In History Of HDFC, Can’t Remember A Quarter With 60% Disbursement Growth: Keki Mistry
Housing Development Finance Corporation Ltd. reported a 60% year-on-year rise in its disbursements for individual borrowers in the January-March quarter — the highest quarterly growth the company has ever recorded. The growth this year, while anchored by middle and low-income borrowers, got a boost from those looking to buy homes in metropolitan cities, said Keki Mistry, vice chairman and chief executive at the country’s largest mortgage financier.
“In HDFC’s history, I cannot remember a full quarter where we have shown 60% growth, that too at a time which is Covid impacted and compared to a period which was not Covid impacted,” Mistry told BloombergQuint in an interview.
HDFC’s experience is in sync with data emerging from the real estate sector, which shows that a number of well-off consumers put their forced savings from the pandemic towards purchasing a home. Home sales in India’s top cities have surpassed pre-pandemic levels in the quarter ended March, said a report from Anarock Property Consultants.
“The average loan amount for us has been around Rs 26-27 lakh. Now this year, for the year ended March 2021, the average loan amount has increased from Rs 27 lakh to Rs 29.5 lakh. This is not a material rise, but it is still a rise which is clearly reflective of the fact that even in metropolitan cities like Mumbai, Delhi and Bengaluru there has been growth,” Mistry said.
The share of Maharashtra in the company’s loan book has increased to 28% from 26% a year ago. This was spurred by the state government’s decision to lower its stamp duty charges during the last financial year, Mistry said. “If you look at Maharashtra state's revenue from stamp duty, despite the lower stamp duty cost, they have recorded higher revenue than what they do historically,” he said.
To be sure, overall loan growth, net of repayments and prepayments, is slower. Loans on an asset under management basis have risen 10.3% year-on-year to Rs 5.7 lakh crore as of March 31. Outstanding individual loans rose 14% year-on-year, while non-individual loans reported a 4% growth.
Why has India’s largest non-bank housing finance company recorded this high growth in a year ravaged by the Covid-19 pandemic? According to Mistry, the need for newer and bigger houses have gone up.
“...robust growth (is) coming about by virtue of the fact that Covid has also has brought about the need for people to look at new houses, bigger houses. Both husband and wife are working from home, so you need your own space, you need your own privacy. These are all factors which have resulted in this growth,” Mistry said.
Will the second wave of Covid slow the breakneck speed of growth seen by the lender. It might, the housing financier cautioned in its earning release.
“At this juncture, there continues to be a great deal of uncertainty on the duration and intensity of the second wave and the resultant impact it may have on the corporation and the overall economy,” HDFC warned in its earning release.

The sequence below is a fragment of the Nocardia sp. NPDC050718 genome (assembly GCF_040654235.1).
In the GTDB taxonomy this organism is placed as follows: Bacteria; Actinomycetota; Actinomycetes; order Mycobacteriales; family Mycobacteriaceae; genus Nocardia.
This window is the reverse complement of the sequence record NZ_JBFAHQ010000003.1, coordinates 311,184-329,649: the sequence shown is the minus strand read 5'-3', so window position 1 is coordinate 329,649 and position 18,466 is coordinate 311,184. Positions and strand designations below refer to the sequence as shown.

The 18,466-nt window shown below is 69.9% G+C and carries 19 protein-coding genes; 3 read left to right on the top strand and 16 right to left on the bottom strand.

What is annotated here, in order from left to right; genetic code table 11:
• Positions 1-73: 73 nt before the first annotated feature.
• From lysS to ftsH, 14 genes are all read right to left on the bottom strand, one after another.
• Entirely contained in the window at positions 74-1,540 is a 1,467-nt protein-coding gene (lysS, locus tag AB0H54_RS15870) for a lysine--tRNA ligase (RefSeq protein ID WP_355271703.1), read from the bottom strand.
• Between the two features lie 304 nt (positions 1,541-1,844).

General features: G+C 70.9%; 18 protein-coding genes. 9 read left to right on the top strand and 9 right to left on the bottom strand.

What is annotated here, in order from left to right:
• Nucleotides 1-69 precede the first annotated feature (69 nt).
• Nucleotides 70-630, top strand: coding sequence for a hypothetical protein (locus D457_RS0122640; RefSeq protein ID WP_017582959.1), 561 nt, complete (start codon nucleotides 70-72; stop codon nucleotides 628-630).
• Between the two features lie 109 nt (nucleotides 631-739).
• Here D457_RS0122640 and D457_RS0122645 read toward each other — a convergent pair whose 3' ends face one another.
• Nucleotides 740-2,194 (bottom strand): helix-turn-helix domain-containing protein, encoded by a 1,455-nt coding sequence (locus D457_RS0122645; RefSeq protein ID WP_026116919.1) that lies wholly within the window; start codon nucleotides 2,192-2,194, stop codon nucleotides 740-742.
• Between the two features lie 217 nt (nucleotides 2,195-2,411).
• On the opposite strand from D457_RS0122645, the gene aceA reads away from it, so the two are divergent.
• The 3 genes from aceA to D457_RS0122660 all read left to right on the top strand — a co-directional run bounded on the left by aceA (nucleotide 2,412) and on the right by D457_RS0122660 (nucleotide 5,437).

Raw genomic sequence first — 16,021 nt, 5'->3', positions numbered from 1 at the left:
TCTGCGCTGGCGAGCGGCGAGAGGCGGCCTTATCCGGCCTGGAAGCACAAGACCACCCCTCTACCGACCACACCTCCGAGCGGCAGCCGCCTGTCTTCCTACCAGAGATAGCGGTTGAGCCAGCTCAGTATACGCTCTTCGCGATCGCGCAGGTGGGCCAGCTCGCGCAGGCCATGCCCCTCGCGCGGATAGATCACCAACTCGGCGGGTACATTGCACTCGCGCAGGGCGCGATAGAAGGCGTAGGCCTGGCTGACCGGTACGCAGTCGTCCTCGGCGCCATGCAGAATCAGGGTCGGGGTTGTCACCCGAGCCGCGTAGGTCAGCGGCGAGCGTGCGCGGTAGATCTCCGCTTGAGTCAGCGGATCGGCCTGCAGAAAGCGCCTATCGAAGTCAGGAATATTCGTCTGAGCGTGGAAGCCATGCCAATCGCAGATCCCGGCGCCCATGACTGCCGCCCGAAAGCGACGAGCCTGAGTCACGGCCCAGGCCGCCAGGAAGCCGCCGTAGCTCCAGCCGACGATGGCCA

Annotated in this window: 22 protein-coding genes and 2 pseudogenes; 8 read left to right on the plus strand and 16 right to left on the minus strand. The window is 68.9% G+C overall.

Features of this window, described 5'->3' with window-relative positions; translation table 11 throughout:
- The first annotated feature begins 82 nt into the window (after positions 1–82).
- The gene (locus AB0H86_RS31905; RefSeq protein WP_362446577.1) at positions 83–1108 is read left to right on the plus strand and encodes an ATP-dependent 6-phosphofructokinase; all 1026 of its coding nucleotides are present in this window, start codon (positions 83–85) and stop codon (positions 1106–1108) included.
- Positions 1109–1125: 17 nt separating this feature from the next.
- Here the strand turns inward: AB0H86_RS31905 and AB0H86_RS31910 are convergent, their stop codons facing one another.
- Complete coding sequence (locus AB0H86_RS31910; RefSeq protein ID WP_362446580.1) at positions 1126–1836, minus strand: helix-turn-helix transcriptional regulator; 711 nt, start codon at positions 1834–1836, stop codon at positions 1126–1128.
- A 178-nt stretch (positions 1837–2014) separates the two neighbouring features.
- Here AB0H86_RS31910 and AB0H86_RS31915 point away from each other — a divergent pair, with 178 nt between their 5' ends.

“It is too soon to judge...We are monitoring our book, Mistry said.
Growth With Rising Stress?
While, on the one hand, new demand has seen a rise, there are some signs of stress in the existing portfolio.
As of March 31, the company’s gross non-performing asset ratio stood at 1.98%, as compared with 1.91% as of December 31. The third-quarter figure includes accounts that were not recognised as NPA due to a Supreme Court order barring lenders from recognising bad loans. However, HDFC’s cumulative Stage 2 and Stage 3 assets, or accounts that are overdue for more than 30 days, stand at 8.6% of the loans as of March 31.
According to Mistry, this is mainly because the lender has been recognising loans under the one-time restructuring scheme as Stage 2 assets, even if they are not in default.
“Wherever we see even the slightest hint of distress, we have been recognising accounts under Stage 2,” Mistry had told analysts on Friday.
During the financial year, HDFC has invoked restructuring for loans worth Rs 4,457 crore under the Reserve Bank of India’s scheme for loans affected by Covid-19. Of this, restructuring schemes have already been implemented in loans worth Rs 3,687 crore, according to disclosures made to the stock exchanges. This includes retail loans worth Rs 923 crore and corporate loans worth Rs 2,763.65 crore.
“We don’t think there will be a lot of Stage 1 assets (standard assets) moving into Stage 2. But the movement from Stage 2 to Stage 3 (NPA) is always possible. It is something we are always reviewing on a continuous basis. Having said that we are very proactive on provisioning,” Mistry told BloombergQuint.
As of March 31, HDFC’s total provisions stood at Rs 13,000 crore, as compared with the regulatory requirement of Rs 5,491 crore.
Have Interest Rates Bottomed Out?
in FY21, most lenders lowered home loan rates to the lowest they have been in at least 10 years. Rates at HDFC, for instance, range from 6.75-8%, according to information available on loan aggregator Bank Bazaar. Others like the State Bank of India are offering rates between 6.7-7.50%.
Sharp cuts in interest rates from the central bank, the excess liquidity in the system and the low demand for overall credit have allowed for rates to fall. Over the next three to six months, interest rates are unlikely to increase or decrease in a big way, said Mistry. “Five or 10 basis points (reduction) is always possible depending on the lender’s balance sheet and their liability structure. But there won’t be any material movement.”
If the second wave of Covid cases had not hit India, market rates could have gone up in six to nine months, whether the RBI raised rates or not. But that is now unlikely, Mistry said.